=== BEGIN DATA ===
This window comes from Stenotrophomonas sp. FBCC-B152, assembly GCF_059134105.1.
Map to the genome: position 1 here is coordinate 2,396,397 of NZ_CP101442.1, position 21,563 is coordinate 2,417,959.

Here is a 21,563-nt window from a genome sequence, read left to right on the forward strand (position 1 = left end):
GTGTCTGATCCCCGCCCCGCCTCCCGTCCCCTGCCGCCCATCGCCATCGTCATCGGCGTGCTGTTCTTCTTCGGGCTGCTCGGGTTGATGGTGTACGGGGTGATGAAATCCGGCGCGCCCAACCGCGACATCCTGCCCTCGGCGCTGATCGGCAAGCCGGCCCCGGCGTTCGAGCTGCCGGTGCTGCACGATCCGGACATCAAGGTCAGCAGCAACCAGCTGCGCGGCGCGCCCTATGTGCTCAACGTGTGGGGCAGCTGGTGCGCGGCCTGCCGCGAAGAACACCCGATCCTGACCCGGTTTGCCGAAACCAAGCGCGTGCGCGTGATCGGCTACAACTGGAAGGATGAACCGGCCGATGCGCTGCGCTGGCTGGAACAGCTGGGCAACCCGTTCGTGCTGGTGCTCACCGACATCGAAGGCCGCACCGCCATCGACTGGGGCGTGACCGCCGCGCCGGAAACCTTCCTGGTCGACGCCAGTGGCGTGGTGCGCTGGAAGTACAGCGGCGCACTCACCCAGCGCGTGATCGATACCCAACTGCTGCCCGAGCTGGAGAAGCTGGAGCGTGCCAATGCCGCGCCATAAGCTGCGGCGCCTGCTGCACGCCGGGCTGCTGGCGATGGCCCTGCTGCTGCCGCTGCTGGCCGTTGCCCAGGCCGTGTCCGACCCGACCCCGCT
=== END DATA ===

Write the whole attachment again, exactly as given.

This window comes from Stenotrophomonas sp. FBCC-B152, assembly GCF_059134105.1.
Map to the genome: position 1 here is coordinate 2,396,397 of NZ_CP101442.1, position 21,563 is coordinate 2,417,959.

Here is a 21,563-nt window from a genome sequence, read left to right on the forward strand (position 1 = left end):
GTGTCTGATCCCCGCCCCGCCTCCCGTCCCCTGCCGCCCATCGCCATCGTCATCGGCGTGCTGTTCTTCTTCGGGCTGCTCGGGTTGATGGTGTACGGGGTGATGAAATCCGGCGCGCCCAACCGCGACATCCTGCCCTCGGCGCTGATCGGCAAGCCGGCCCCGGCGTTCGAGCTGCCGGTGCTGCACGATCCGGACATCAAGGTCAGCAGCAACCAGCTGCGCGGCGCGCCCTATGTGCTCAACGTGTGGGGCAGCTGGTGCGCGGCCTGCCGCGAAGAACACCCGATCCTGACCCGGTTTGCCGAAACCAAGCGCGTGCGCGTGATCGGCTACAACTGGAAGGATGAACCGGCCGATGCGCTGCGCTGGCTGGAACAGCTGGGCAACCCGTTCGTGCTGGTGCTCACCGACATCGAAGGCCGCACCGCCATCGACTGGGGCGTGACCGCCGCGCCGGAAACCTTCCTGGTCGACGCCAGTGGCGTGGTGCGCTGGAAGTACAGCGGCGCACTCACCCAGCGCGTGATCGATACCCAACTGCTGCCCGAGCTGGAGAAGCTGGAGCGTGCCAATGCCGCGCCATAAGCTGCGGCGCCTGCTGCACGCCGGGCTGCTGGCGATGGCCCTGCTGCTGCCGCTGCTGGCCGTTGCCCAGGCCGTGTCCGACCCGACCCCGCT